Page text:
Lesson PlansBack to lesson plans archive April 11, 2016
Clues to Queen Nefertiti’s Hidden Tomb – Lesson Plan
Could the famous ancient Egyptian queen secretly be hidden behind the tomb of her son, King Tut? Explore new developments in Egyptology and find out how archeologists may have recently uncovered clues about the location of Queen Nefertiti’s remains.
Essential question: Why does antiquity continue to play an important role in understanding who we are today?
Social studies, science
Middle or high school
- Projector, computer with Internet
- Notebooks and pens
- Laptops, one per group of 3 to 4 students
Warm up activity:
Brainstorm what you know about Queen Nefertiti as a class. Ask students why Nefertiti has piqued the interest of so many people over time. Watch the video below to learn a little more about Nefertiti and answer the discussion questions below.
1. Why was the marriage of Nefertiti and Akhenaten (Amenhotep IV) considered a departure from how royal marriages were typically carried out?
2. Why was Atenism, a new religion started by Akhenaten and Nefertiti, seen as revolutionary by ancient Egyptians? How do you think people today would react to the start of a new religion if it were voluntary to join? What about if they were forced to join?
3. Why do you think the famous bust of Nefertiti is highly regarded by many people throughout the world today?
Watch the PBS NewsHour video below to learn a little more about Nefertiti and complete the activity below.
- While videos are fun for students to watch, kids need to move too! In his article, “Too Much Sitting? Five Movement Strategies That Get Students Thinking,” Kenny C. McKee recommends combining Chalk Talks with gallery walks in order to get students on their feet. Check it out:
- Working in groups of three to four, students should watch the NewsHour video on Nefertiti again (they may have to do this multiple times) or listen to the podcast located right below the video. This activity will help to develop deeper listening skills. If you’re short on time, or if you have English-language learners, it might be useful to use the transcript located below the video.
- Ask students to write down 3-5 direct quotes from the story that sparked their interest in some way (it can be a fun fact or an opinion).
- Go around the room as the students are working. Towards the end of gathering their quotes, choose one quote from each group; be sure not repeat a quote from another group. Ask students to write down their quote on a large piece of paper. Each group should post their quote around the room.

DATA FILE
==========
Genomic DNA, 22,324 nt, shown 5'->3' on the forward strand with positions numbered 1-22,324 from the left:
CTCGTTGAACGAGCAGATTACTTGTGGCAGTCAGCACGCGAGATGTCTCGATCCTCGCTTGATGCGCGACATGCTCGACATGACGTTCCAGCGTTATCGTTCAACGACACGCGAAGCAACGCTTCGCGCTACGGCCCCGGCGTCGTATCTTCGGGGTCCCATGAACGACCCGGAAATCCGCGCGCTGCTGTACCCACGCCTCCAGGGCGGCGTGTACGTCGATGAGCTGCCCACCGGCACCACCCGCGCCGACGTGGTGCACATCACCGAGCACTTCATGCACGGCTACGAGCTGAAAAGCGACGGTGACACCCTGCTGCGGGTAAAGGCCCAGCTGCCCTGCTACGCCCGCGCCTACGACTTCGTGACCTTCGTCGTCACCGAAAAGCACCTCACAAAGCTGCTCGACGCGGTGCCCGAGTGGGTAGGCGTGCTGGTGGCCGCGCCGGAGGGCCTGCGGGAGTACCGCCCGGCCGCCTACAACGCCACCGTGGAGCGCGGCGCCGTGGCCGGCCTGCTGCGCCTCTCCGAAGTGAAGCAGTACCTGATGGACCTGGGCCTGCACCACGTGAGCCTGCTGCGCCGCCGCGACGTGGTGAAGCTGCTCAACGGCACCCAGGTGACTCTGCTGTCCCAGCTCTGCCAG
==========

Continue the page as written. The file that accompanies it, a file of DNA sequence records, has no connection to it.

- Students should then perform a gallery walk. Tell students while they may be used to seeing artwork in an art gallery, quotes have powerful meaning behind them, too! They do not have to stay in their group as they walk around the classroom/gallery.
- You may want to include some music of what we think ancient Egyptian music may have sounded like while students walk around the room!
- As students walk around the gallery, they should feel free to also carry out a conversation or Chalk Talk about how they feel regarding the quote. Do they agree or disagree with the person’s idea in the quote? What did they find interesting about the piece of evidence stated in the quote?
- Students should then post their reactions to each quote using a post-it. One post-it per student per quote will suffice. Students should return to their groups when they are finished.
- Ask a student from each group to read the post-its that pertain to their quote. You may want to remind the class of the essential question: Why does antiquity play an important role in understanding who we are today?
- Tell your students to stay tuned as Egyptological news is always around the next column–corner, especially when it comes to Queen Nefertiti!
Continue the discussion about the importance of studying ancient societies with this PBS NewsHour video.
- Ask students why they think archaeologists would want to return to their previous excavation sites given some of the risks involved?
- Does ancient architecture tell us more about ourselves as humans? Explain.
By Victoria Pasquantonio, education editor at PBS NewsHour, history and English teacher with thanks to Kenny C. McKee, instructional coach, writer and educational consultant in Asheville, North Carolina.
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Relevant National Standards:
Analyze the main ideas and supporting details presented in diverse media and formats (e.g., visually, quantitatively, orally) and explain how the ideas clarify a topic, text, or issue under study.
Analyze the purpose of information presented in diverse media and formats (e.g., visually, quantitatively, orally) and evaluate the motives (e.g., social, commercial, political) behind its presentation.
Integrate multiple sources of information presented in diverse media or formats (e.g., visually, quantitatively, orally) evaluating the credibility and accuracy of each source.
Integrate multiple sources of information presented in diverse formats and media (e.g., visually, quantitatively, orally) in order to make informed decisions and solve problems, evaluating the credibility and accuracy of each source and noting any discrepancies among the data.
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